The Health Ministry promotes the Church as a “healing place” and emphasizes the congregation’s wholeness of body, mind and spirit. Activities include: Free blood pressure screening clinics, medical equipment loan program, and quarterly newsletter –The Healing Place –, and occasional presentations and workshops and activities.
Volunteers are always needed. They need not be members of the medical community. You are needed to: make phone calls, serve as interpreters, help set up and take down before and after events, to facilitate or teach a class and provide help as needed. If you are interested call Clara at 689-3932.
The Health Ministry manages a free medical equipment loan program for parishioners. Portable equipment available includes wheelchairs, walkers, crutches, canes, bedside commodes and shower seats. If you, or someone in your family is in need of this type of equipment please call Clara Heimericks at (916) 689-3932 or the office and we will do what we can to help you.Free Blood Pressure Screening Clinic.
Catholic Bishops remind Catholics about the call to participate in political life. “In the Catholic tradition,” they write, “responsible citizenship is a virtue and participation in political life is a moral obligation.” Please visit:
LOAVES & FISHES
Loaves and Fishes have made a request for the following items. All can be delivered to the warehouse at 1351 North C St, Mon-Fri 7:00am to3:00pm. You can also leave your donations at the rectory office and we will be glad to take them to Loaves and Fishes for you.
Gently used Adult Tennis Shoes, Super Tampons, Adult Diapers, Sleeping Bags, Healthy Snack Bars, Spray on sunscreen, Beach Towels, Ground Coffee, Travel Size Hand Lotion, Toilet, Paper, Dog food, and pet supplies to help our guests and pets —pet food, collars, carriers, blankets, etc.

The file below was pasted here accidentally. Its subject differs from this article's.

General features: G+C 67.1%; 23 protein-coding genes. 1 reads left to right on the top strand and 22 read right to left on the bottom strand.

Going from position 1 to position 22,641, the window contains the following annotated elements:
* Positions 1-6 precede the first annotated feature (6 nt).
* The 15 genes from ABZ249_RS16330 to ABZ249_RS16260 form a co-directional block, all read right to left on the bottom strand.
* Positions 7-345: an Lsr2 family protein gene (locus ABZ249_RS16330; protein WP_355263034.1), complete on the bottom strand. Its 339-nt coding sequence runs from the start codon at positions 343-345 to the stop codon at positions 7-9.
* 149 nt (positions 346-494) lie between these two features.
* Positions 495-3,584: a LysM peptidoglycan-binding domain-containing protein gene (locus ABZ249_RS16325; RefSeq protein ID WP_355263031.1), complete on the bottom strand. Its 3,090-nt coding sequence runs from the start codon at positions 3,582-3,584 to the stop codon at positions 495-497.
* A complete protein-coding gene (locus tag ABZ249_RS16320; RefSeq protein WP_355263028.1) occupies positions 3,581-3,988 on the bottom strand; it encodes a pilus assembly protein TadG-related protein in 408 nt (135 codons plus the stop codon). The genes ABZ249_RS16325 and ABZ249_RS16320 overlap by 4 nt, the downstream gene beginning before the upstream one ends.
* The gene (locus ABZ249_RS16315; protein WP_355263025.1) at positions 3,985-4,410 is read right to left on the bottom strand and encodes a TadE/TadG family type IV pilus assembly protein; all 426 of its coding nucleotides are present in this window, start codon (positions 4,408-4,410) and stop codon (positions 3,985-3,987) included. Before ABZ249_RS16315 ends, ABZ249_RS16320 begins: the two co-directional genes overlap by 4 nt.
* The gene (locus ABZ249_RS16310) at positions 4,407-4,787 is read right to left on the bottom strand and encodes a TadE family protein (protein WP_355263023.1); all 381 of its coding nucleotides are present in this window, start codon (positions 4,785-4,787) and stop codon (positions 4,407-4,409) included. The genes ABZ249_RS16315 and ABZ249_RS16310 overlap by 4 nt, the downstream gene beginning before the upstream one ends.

Friendship Park is a welcoming area near the dining room serving more poor and homeless people than we could have imagined. Over half of the guests were over 50 years old and are sleeping outside without shelter. About 53% of them reported disabilities and suffer from bi-polar disorder, severe anxiety or major depression. Friendship Park offers warm coffee, free showers, a change of clothes, etc. with a caring staff and volunteers.
Free Handouts and Information
On the counter in the entrance of the church there are handouts and information regarding the dignity of all people, and the need for justice. Help yourself to these free items.
The 40 Days for Life Vigil begins Sept 28th in hundreds of cities around the world. Christians will pray and offer assistance on the sidewalk Mon-Fri. from Sept. 28 to Nov.6th. This life-saving, peaceful, prayerful ministry is endorsed by Bishop Soto, who encourages all Catholics to participate. By God’s grace over 11,700 women worldwide have changed their minds, choosing LIFE for their children, rather than abortion because of people praying at the sidewalk. The vigil, in Sacramento, will be held at 1442 Ethan Way, along the public sidewalk of the abortion business parking lot on Hallmark Drive. Please visit 40daysforlife.com for more information about this and other sites.